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Tracking caregivers’ burdens and benefits
America’s health-care industry is being studied hard by lawmakers and lobbyists. What’s not so much being scrutinized is the vast and growing health-care world of family caregivers doing their untrained best in kitchens and bedrooms across the country. Helping them—and the formal medical system they informally collaborate with—is the aim of Crystal Moore, a Skidmore social-work professor, researcher, and consultant for the National Family Caregivers Association and the veterans’ hospital in Albany, N.Y.
Moore explores how communications skills and family dynamics affect the experience and outcomes of doctor’s visits, hospital stays, and home treatments. And she trains people to improve those interpersonal capacities.
In two projects conducted with the NFCA (one of them funded by a $300,000 grant from the US Department of Veterans Affairs), she developed a take-home video and a real-time online tele-class for caregivers. A comparison of client surveys before and after the online session proved that it did change attitudes and boost confidence. Among the communications tips offered and demonstrated: For a successful visit to a doctor, first “establish your presence” by being calm, focused, and assertive to present yourself as a useful member of the care team; offer facts more than opinions; restate what you heard in order to confirm that you’ve interpreted it correctly; identify shared goals and clarify each care provider’s role.
One motive is to help caregivers be seen as more “professional” in the eyes of the professionals. As an interviewee in the video says, “If there’s too much emotion in your voice, doctors may back away.” At the same time, Moore points out, clear communications aren’t just impersonal; they can actually foster empathy as well. Operating on both levels—quasiprofessional and appropriately emotional—isn’t easy, but it is “very trainable,” Moore says. She adds, “Basically, and unfortunately, we’re teaching people to be their own care coordinators, since our health-care market isn’t doing that job.”
When caregivers were surveyed three months after taking Moore’s online training, they still felt more knowledgeable and confident and more likely to practice what she preached, from keeping a journal of symptoms and carrying a list of medications, to engaging their patients in planning their own care and bringing a list of questions to each doctor’s visit. To compare the trainees’ rates of medical utilization with those of an untrained control group, Moore is now crunching the numbers on their patients’ emergency room visits, avoidable hospital admissions, and total health-care expenditures.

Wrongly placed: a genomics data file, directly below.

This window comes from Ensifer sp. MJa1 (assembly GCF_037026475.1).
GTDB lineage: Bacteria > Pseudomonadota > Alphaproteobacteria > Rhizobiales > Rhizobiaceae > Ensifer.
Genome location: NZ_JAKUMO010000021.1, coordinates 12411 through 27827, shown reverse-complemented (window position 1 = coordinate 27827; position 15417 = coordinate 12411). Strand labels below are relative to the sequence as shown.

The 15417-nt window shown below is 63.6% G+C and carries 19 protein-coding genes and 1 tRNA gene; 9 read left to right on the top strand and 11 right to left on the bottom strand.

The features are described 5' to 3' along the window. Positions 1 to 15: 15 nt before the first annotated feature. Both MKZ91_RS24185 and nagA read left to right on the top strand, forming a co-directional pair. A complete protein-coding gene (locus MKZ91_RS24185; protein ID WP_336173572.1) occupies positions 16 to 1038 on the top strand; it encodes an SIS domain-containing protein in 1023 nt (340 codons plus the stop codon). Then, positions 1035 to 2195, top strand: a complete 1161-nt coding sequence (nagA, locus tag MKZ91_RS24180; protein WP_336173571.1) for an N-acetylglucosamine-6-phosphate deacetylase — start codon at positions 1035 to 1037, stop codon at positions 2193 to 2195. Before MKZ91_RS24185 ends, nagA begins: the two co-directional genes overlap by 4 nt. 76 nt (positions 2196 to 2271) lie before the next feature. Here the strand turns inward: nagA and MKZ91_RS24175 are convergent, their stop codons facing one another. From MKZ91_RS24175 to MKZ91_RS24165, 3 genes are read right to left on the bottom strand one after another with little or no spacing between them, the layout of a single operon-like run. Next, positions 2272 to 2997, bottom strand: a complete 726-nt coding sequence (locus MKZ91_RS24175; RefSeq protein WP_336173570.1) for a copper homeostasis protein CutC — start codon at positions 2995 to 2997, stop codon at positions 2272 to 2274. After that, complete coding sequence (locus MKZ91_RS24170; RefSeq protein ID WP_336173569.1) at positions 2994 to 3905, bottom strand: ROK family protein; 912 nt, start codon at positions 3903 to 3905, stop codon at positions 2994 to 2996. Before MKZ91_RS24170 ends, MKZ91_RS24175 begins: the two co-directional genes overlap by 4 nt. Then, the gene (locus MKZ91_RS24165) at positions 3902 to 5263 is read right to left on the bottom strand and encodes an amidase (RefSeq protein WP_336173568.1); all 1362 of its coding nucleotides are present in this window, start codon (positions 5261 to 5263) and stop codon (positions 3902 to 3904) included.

In another study, on “caregiver burden,” Moore assessed how family functioning influences the caregiving experience. Working mostly with spouses of elderly patients, she measured four dimensions of caregiving: its effect on one’s mood and emotions, its interference with time needed for oneself or others, whether the patient’s requests are perceived as unreasonable or manipulative, and how fulfilling or rewarding the task feels. She also used a standard form to rate the healthiness of the family’s communications, problem-solving, role definition and accountability, emotional expressiveness, and emotional engagement. Her statistical analyses showed a link between family role problems and a feeling that the patient was unreasonably demanding, and also between healthy family expressions of emotion and a feeling that caregiving is personally fulfilling. Since her study measures family dynamics that are widely regarded as treatable with counseling or therapy, she says, “improving those areas could help caregivers cope with the burdens and also cultivate the satisfactions associated with their responsibilities.”
A social worker as well as a scholar, Moore facilitates monthly discussions with staff at Albany’s VA hospital. Part of the Schwartz Center Rounds (a Boston-based program founded in 1995 to improve doctor-patient relationships), the meetings bring together clinicians from different fields and with different roles to review patient cases or topics with challenging emotional components. So far Moore has led about a dozen such confabs—addressing end-of-life issues, addictions, medical mistakes, and more—and says, “I’ve seen through this process that patients can be humanized and empathy promoted. It’s very powerful. It’s one of the best things I’m involved in right now.”
That is, until her next project to help care providers help patients. —SR